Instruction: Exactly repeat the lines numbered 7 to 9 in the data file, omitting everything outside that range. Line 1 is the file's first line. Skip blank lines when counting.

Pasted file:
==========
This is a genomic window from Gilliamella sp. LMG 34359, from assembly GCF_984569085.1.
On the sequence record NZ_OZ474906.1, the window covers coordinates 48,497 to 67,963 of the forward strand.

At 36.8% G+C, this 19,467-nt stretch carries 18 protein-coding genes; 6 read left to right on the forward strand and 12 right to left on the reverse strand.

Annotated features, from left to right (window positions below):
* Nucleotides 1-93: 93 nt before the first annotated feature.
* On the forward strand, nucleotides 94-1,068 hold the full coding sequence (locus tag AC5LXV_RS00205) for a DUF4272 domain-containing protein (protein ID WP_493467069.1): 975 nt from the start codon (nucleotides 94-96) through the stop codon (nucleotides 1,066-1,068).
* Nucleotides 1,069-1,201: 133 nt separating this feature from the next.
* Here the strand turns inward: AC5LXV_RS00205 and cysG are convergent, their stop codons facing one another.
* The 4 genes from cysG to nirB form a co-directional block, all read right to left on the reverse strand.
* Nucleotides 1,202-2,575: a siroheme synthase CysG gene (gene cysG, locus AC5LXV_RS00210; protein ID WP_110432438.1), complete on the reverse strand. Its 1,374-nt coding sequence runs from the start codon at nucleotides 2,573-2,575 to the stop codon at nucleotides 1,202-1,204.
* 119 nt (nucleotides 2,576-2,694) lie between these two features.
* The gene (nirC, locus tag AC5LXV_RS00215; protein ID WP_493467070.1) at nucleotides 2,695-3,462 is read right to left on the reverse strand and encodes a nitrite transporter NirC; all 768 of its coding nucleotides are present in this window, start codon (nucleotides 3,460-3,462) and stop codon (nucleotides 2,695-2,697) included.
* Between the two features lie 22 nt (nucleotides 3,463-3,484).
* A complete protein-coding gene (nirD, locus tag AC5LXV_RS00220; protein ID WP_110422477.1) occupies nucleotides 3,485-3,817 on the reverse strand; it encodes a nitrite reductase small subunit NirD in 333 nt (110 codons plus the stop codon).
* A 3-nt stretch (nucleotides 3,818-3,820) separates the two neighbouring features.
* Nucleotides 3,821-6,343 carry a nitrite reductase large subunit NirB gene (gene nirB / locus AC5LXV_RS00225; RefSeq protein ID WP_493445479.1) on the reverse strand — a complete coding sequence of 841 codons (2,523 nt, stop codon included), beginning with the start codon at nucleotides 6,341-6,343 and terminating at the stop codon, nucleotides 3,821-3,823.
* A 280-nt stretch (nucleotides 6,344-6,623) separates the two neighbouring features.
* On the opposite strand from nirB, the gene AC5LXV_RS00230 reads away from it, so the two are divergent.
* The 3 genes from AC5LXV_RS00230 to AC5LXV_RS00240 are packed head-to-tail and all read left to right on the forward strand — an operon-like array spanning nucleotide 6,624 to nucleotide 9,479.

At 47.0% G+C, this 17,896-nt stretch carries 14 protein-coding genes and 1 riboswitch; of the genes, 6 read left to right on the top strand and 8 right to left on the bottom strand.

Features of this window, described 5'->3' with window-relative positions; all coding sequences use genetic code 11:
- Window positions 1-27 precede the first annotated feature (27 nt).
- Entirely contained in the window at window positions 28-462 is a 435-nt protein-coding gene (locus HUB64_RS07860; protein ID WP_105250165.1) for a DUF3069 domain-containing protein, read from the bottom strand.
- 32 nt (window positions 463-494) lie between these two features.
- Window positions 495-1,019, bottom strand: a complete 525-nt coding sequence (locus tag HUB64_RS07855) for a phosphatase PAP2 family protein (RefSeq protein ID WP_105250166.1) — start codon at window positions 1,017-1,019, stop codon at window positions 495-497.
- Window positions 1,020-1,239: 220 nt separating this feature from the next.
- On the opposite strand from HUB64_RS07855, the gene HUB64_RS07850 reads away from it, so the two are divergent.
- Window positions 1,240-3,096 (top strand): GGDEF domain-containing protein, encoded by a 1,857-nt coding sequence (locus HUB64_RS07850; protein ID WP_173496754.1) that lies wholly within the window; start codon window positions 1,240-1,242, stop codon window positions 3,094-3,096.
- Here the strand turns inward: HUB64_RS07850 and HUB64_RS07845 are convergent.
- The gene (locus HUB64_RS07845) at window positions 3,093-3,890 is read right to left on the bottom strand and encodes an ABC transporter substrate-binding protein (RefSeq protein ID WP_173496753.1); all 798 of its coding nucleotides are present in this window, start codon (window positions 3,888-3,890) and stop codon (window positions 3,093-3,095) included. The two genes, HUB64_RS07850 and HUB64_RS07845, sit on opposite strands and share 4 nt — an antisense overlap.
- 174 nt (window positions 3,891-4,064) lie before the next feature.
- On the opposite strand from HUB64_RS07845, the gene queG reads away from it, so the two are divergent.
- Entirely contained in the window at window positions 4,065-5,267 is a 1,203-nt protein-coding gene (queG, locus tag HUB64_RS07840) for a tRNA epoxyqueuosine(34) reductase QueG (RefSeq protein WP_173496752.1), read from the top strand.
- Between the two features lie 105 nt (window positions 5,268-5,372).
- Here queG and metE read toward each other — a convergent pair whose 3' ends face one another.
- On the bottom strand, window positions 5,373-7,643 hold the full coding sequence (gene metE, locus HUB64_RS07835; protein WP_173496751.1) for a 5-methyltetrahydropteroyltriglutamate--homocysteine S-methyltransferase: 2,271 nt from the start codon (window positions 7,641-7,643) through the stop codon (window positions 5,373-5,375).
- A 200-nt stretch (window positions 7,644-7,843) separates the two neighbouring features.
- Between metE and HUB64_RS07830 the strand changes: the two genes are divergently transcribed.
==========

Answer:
* Nucleotides 1,069-1,201: 133 nt separating this feature from the next.
* Here the strand turns inward: AC5LXV_RS00205 and cysG are convergent, their stop codons facing one another.
* The 4 genes from cysG to nirB form a co-directional block, all read right to left on the reverse strand.